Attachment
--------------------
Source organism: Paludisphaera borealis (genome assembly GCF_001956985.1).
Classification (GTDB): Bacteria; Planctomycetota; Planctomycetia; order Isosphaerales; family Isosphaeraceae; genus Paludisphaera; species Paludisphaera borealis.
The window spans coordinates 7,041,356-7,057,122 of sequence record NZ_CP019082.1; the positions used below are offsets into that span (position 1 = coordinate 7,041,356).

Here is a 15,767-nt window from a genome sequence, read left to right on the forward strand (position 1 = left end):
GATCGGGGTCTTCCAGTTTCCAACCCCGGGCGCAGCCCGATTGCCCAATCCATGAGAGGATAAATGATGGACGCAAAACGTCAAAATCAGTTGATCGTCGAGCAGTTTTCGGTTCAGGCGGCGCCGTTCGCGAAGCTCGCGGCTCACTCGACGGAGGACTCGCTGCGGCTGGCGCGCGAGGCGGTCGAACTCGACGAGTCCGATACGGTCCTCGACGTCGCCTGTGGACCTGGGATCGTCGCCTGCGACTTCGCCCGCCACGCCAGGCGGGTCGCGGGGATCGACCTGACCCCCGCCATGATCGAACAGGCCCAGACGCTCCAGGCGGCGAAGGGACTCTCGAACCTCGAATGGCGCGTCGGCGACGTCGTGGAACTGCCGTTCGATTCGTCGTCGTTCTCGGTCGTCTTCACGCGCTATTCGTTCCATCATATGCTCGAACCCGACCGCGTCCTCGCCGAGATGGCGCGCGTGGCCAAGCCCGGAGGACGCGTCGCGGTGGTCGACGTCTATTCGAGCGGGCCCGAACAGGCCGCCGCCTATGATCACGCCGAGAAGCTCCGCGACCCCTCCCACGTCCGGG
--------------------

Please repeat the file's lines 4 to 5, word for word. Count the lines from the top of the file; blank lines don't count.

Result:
Here is a 15,767-nt window from a genome sequence, read left to right on the forward strand (position 1 = left end):
GATCGGGGTCTTCCAGTTTCCAACCCCGGGCGCAGCCCGATTGCCCAATCCATGAGAGGATAAATGATGGACGCAAAACGTCAAAATCAGTTGATCGTCGAGCAGTTTTCGGTTCAGGCGGCGCCGTTCGCGAAGCTCGCGGCTCACTCGACGGAGGACTCGCTGCGGCTGGCGCGCGAGGCGGTCGAACTCGACGAGTCCGATACGGTCCTCGACGTCGCCTGTGGACCTGGGATCGTCGCCTGCGACTTCGCCCGCCACGCCAGGCGGGTCGCGGGGATCGACCTGACCCCCGCCATGATCGAACAGGCCCAGACGCTCCAGGCGGCGAAGGGACTCTCGAACCTCGAATGGCGCGTCGGCGACGTCGTGGAACTGCCGTTCGATTCGTCGTCGTTCTCGGTCGTCTTCACGCGCTATTCGTTCCATCATATGCTCGAACCCGACCGCGTCCTCGCCGAGATGGCGCGCGTGGCCAAGCCCGGAGGACGCGTCGCGGTGGTCGACGTCTATTCGAGCGGGCCCGAACAGGCCGCCGCCTATGATCACGCCGAGAAGCTCCGCGACCCCTCCCACGTCCGGG